The fact this has become a common recurrence reflects how the film industry has changed.
“I just think it speaks to the different levels of Hollywood star these days,” Karger said. “You have some people who are, or were, at the top of their game, starring in beautifully shot, relevant films like ‘A Beautiful Mind’ or ‘Spotlight.’ But then you also have these kinds of stalwart character actors who really do add a lot to the films that they’re in.’”
So, how does this happen? Good casting? Luck? The stars aligning the right way?
Scoot McNairy, who was in best picture winners "Argo" (2013) and "12 Years a Slave" (2014), has an idea.
“Casting directors really know who to push for and who is really right for each role, so it goes without saying that it has everything to do with the casting directors and their talent is apparent in these films,” he said in an email to TODAY.
If you go deep inside the list, though, you can’t help but notice it’s dominated by men. Only a handful of women have done it. Meryl Streep is probably the best-known female to have accomplished it, in “The Deer Hunter” in 1979 and “Kramer vs. Kramer” the next year. She earned her first Oscar nomination for “The Deer Hunter” and won the first of three trophies for “Kramer vs. Kramer.” This disparity among men and women actors points to a larger issue.
“That speaks to the inequality in opportunities for actresses over the years, versus actors, Karger said. “And also, it speaks to the fact that, for whatever reason, by and large, the history of the Oscars, the list of best picture winners, is largely tilted toward movies about men.”
Very few people of color are on the list, either. Karger thinks that will change, though.
“That is the history of Hollywood. Great opportunities for non-white actors were few and far between in the early days of the movie industry,” he said. “And I think it’s only in the last couple of decades that we’ve seen that improve. And I do expect this list to, if it does grow, and it’s not going to grow a lot, just because it’s a very rare feat, but I do expect this list to become more diverse in the future decades.”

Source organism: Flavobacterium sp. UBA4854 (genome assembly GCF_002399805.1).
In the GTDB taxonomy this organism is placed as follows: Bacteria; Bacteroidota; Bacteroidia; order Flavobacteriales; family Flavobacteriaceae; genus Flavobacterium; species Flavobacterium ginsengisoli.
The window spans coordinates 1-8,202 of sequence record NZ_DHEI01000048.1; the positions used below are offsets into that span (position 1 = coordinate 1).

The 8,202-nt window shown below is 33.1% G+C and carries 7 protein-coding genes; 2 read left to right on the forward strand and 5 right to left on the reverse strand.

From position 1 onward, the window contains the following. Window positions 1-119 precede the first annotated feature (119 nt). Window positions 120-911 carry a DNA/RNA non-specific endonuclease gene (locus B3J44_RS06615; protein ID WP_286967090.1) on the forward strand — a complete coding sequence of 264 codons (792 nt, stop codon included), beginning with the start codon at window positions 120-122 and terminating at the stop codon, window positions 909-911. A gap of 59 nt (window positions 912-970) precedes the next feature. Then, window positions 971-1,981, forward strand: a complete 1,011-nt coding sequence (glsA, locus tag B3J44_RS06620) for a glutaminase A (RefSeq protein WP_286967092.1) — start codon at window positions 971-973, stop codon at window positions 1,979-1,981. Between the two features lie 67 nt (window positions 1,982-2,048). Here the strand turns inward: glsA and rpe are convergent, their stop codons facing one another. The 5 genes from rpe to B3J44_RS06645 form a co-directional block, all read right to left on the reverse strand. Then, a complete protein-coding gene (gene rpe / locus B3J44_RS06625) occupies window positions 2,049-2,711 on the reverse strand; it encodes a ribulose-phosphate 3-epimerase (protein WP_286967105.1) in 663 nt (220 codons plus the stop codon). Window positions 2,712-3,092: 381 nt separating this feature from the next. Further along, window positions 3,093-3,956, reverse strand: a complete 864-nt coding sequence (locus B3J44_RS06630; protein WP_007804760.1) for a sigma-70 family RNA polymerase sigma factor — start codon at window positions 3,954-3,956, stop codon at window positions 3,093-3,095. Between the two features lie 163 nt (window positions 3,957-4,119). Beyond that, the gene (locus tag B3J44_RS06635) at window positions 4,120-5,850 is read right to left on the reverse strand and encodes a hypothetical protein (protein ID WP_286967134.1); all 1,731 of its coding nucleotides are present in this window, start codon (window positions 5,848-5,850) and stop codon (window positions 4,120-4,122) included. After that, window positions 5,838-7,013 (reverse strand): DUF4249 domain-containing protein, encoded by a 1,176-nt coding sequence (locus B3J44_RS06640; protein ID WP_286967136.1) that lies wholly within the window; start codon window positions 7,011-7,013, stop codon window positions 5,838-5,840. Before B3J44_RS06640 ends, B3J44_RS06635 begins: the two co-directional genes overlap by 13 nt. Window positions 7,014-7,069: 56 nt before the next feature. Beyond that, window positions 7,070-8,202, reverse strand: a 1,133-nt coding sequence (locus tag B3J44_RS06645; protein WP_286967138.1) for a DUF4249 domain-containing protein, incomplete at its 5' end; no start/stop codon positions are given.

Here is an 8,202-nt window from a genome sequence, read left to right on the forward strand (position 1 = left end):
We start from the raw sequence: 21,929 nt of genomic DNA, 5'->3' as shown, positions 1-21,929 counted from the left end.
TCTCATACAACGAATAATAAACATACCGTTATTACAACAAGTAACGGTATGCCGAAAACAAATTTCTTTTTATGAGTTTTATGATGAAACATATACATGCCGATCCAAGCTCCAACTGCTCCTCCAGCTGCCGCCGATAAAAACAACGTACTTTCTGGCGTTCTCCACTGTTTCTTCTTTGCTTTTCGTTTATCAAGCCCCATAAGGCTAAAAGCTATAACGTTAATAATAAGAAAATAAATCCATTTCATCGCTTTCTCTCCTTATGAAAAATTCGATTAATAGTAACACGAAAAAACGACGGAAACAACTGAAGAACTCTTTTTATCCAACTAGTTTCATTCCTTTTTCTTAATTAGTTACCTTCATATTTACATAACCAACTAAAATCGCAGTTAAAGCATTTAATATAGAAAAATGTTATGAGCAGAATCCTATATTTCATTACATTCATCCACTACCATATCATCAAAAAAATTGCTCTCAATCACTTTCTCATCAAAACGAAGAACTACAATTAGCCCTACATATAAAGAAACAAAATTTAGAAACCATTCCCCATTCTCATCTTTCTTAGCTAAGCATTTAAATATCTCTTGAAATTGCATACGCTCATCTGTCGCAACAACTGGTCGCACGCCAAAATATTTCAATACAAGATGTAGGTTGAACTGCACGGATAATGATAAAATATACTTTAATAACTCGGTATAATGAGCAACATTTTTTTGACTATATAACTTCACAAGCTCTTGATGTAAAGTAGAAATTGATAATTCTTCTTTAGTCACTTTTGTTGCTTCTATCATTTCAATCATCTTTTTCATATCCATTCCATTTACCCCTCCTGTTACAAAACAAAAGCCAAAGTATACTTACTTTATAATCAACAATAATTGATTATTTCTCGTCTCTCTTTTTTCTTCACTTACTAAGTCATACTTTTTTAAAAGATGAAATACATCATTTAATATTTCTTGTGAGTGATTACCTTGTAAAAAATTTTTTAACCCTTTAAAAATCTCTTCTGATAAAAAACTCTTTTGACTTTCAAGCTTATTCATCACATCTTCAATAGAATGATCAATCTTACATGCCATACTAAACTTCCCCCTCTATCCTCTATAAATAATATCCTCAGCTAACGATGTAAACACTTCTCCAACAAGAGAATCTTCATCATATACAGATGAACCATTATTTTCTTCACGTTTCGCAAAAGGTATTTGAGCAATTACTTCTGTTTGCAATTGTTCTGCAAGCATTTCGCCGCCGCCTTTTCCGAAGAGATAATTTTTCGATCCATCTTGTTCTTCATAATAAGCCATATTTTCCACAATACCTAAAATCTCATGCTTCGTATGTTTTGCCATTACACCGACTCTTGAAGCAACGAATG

It remains to be seen if the list does become more diverse, but there’s no question about legacy. Being in movies that will go down in history may alter how you’re viewed and may up the ante for the quality of project an actor joins. McNairy says being part of award-winning films didn’t necessarily put any pressure on him for future projects.
“It’s the pressure that has been there since the first job I have ever had,” said McNairy, whose recent projects include the film “Lyle, Lyle Crocodile” and as spokesperson for TX Whiskey made in his home state of Texas. “When you’re on a set and you know how hard everyone’s working to be there, you have to deliver. I think feeling pressure comes with the territory, but working with such talented actors will always force you to learn more.”
The roster of actors who can say they’ve done this is not necessarily large enough to shoot the next ensemble drama, but it’s still represents a peculiar slice of history.
“I feel honored to have worked with such amazing filmmakers and talented actors,” McNairy said about his two best pictures. “To be honest, it wasn’t a surprise that they got the Oscars. I feel very lucky to have been a part of those films. All in all, working on movies with people I had always respected and looked up to was the most memorable part of those experiences.”